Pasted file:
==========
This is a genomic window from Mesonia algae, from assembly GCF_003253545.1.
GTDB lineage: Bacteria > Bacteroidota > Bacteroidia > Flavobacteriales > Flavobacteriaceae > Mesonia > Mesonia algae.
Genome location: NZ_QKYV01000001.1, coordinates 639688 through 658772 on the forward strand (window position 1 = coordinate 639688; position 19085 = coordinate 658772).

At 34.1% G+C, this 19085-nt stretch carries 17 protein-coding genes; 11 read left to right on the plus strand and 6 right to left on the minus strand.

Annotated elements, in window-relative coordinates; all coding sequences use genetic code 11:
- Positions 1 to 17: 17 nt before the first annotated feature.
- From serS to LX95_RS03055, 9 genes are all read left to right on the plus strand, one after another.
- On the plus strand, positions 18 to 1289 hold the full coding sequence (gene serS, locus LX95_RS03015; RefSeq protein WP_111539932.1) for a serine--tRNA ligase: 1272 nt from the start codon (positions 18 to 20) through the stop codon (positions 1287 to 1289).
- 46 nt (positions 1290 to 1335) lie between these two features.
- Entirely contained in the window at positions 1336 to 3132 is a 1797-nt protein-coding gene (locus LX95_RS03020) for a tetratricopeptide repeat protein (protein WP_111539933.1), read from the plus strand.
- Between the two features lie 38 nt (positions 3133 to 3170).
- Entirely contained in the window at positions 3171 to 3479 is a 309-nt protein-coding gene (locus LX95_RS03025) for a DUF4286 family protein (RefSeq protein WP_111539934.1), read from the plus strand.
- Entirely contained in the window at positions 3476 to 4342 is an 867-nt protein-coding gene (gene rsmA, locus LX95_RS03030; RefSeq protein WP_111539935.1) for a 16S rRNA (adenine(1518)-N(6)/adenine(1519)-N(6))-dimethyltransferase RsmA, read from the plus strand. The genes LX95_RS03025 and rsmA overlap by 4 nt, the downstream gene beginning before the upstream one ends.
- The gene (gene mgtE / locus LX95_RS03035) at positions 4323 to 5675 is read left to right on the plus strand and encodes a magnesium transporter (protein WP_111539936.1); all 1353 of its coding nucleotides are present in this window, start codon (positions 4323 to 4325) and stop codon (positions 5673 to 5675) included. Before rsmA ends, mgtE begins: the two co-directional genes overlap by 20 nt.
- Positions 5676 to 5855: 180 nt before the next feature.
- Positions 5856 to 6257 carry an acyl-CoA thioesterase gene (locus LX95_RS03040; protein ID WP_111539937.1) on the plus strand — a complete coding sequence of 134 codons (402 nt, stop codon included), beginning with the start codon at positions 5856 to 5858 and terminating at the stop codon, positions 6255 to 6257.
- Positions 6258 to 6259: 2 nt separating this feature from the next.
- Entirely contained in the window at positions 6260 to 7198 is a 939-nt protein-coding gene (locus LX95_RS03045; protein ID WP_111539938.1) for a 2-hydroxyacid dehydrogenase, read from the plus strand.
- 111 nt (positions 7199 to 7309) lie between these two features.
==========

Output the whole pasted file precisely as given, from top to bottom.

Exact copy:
This is a genomic window from Mesonia algae, from assembly GCF_003253545.1.
GTDB lineage: Bacteria > Bacteroidota > Bacteroidia > Flavobacteriales > Flavobacteriaceae > Mesonia > Mesonia algae.
Genome location: NZ_QKYV01000001.1, coordinates 639688 through 658772 on the forward strand (window position 1 = coordinate 639688; position 19085 = coordinate 658772).

At 34.1% G+C, this 19085-nt stretch carries 17 protein-coding genes; 11 read left to right on the plus strand and 6 right to left on the minus strand.

Annotated elements, in window-relative coordinates; all coding sequences use genetic code 11:
- Positions 1 to 17: 17 nt before the first annotated feature.
- From serS to LX95_RS03055, 9 genes are all read left to right on the plus strand, one after another.
- On the plus strand, positions 18 to 1289 hold the full coding sequence (gene serS, locus LX95_RS03015; RefSeq protein WP_111539932.1) for a serine--tRNA ligase: 1272 nt from the start codon (positions 18 to 20) through the stop codon (positions 1287 to 1289).
- 46 nt (positions 1290 to 1335) lie between these two features.
- Entirely contained in the window at positions 1336 to 3132 is a 1797-nt protein-coding gene (locus LX95_RS03020) for a tetratricopeptide repeat protein (protein WP_111539933.1), read from the plus strand.
- Between the two features lie 38 nt (positions 3133 to 3170).
- Entirely contained in the window at positions 3171 to 3479 is a 309-nt protein-coding gene (locus LX95_RS03025) for a DUF4286 family protein (RefSeq protein WP_111539934.1), read from the plus strand.
- Entirely contained in the window at positions 3476 to 4342 is an 867-nt protein-coding gene (gene rsmA, locus LX95_RS03030; RefSeq protein WP_111539935.1) for a 16S rRNA (adenine(1518)-N(6)/adenine(1519)-N(6))-dimethyltransferase RsmA, read from the plus strand. The genes LX95_RS03025 and rsmA overlap by 4 nt, the downstream gene beginning before the upstream one ends.
- The gene (gene mgtE / locus LX95_RS03035) at positions 4323 to 5675 is read left to right on the plus strand and encodes a magnesium transporter (protein WP_111539936.1); all 1353 of its coding nucleotides are present in this window, start codon (positions 4323 to 4325) and stop codon (positions 5673 to 5675) included. Before rsmA ends, mgtE begins: the two co-directional genes overlap by 20 nt.
- Positions 5676 to 5855: 180 nt before the next feature.
- Positions 5856 to 6257 carry an acyl-CoA thioesterase gene (locus LX95_RS03040; protein ID WP_111539937.1) on the plus strand — a complete coding sequence of 134 codons (402 nt, stop codon included), beginning with the start codon at positions 5856 to 5858 and terminating at the stop codon, positions 6255 to 6257.
- Positions 6258 to 6259: 2 nt separating this feature from the next.
- Entirely contained in the window at positions 6260 to 7198 is a 939-nt protein-coding gene (locus LX95_RS03045; protein ID WP_111539938.1) for a 2-hydroxyacid dehydrogenase, read from the plus strand.
- 111 nt (positions 7199 to 7309) lie between these two features.